simulation-enhancements and made a few commits on that
branch. You now want to create a pull request, but there’s a problem:
while you were working, more commmits were added to the
upstream/master branch on GitHub. The history of your branch has
now diverged from the main development branch! What to do?
Fetch the changes made to the upstream branch on so that you can deal with the changes locally:
git fetch upstream
This will update your local branch
upstream/master(and any other
upstreambranches) to the match the state of the upstream branch on GitHub. It doesn’t do any merging or resolving, it just makes the new changes to
There are two options for this next step:
rebasewith the latter being preferred for this purpose. Assuming you are on your branch
simulation-enhancements, you could do
git merge upstream/master. This would create a merge commit that merges the diverged histories back together. This works, but it can end up creating a confusing commit history, particularly if you repeat this process several times while working on your new branch. Instead, you can do:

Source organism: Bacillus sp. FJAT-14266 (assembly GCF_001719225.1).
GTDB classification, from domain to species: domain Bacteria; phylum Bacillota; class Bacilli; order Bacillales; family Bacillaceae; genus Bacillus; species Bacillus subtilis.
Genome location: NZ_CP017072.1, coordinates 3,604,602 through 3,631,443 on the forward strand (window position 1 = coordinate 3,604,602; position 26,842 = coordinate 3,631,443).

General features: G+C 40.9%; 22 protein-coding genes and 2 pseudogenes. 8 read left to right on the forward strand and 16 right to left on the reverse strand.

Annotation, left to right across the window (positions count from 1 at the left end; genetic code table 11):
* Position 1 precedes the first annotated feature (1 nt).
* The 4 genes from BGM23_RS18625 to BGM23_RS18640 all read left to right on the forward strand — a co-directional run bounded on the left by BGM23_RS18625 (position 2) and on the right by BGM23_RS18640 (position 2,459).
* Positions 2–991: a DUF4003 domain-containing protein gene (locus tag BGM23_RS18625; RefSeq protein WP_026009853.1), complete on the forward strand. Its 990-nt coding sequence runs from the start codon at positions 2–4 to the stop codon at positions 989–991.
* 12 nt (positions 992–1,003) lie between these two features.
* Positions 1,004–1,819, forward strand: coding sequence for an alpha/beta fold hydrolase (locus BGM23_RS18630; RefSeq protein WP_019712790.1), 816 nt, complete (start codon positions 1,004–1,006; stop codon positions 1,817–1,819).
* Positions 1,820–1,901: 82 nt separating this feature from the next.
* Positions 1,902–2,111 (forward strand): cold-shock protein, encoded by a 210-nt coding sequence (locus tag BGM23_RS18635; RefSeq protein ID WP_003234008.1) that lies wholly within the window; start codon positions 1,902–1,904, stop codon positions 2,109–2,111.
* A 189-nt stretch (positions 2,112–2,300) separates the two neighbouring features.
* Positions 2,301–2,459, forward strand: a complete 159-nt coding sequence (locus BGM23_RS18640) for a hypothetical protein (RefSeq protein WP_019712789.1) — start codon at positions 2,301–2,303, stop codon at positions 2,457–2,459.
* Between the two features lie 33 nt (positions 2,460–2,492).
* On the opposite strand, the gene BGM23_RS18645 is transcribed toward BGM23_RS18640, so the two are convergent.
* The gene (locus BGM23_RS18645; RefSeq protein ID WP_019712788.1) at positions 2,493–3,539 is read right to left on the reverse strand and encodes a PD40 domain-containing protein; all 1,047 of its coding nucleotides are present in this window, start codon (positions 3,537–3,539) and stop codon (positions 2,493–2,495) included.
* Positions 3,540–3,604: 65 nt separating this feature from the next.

git rebase upstream/master
This actually rewrites your commits to make it look like they started from where
upstream/masternow is, rather than where it was when you started work on your
simulation-enhancementsbranch. Your branch will have the exact same contents as if you had used
git merge, but the history will be different than it would have been if you had merged. In particular, there is no merge commit created, because the history has been rewritten so that your branch starts where
upstream/masterends, and there is no divergent history to resolve. This means you can rebase again and again without creating a convoluted history full of merges back and forth between the branches.
Trying out new ideas¶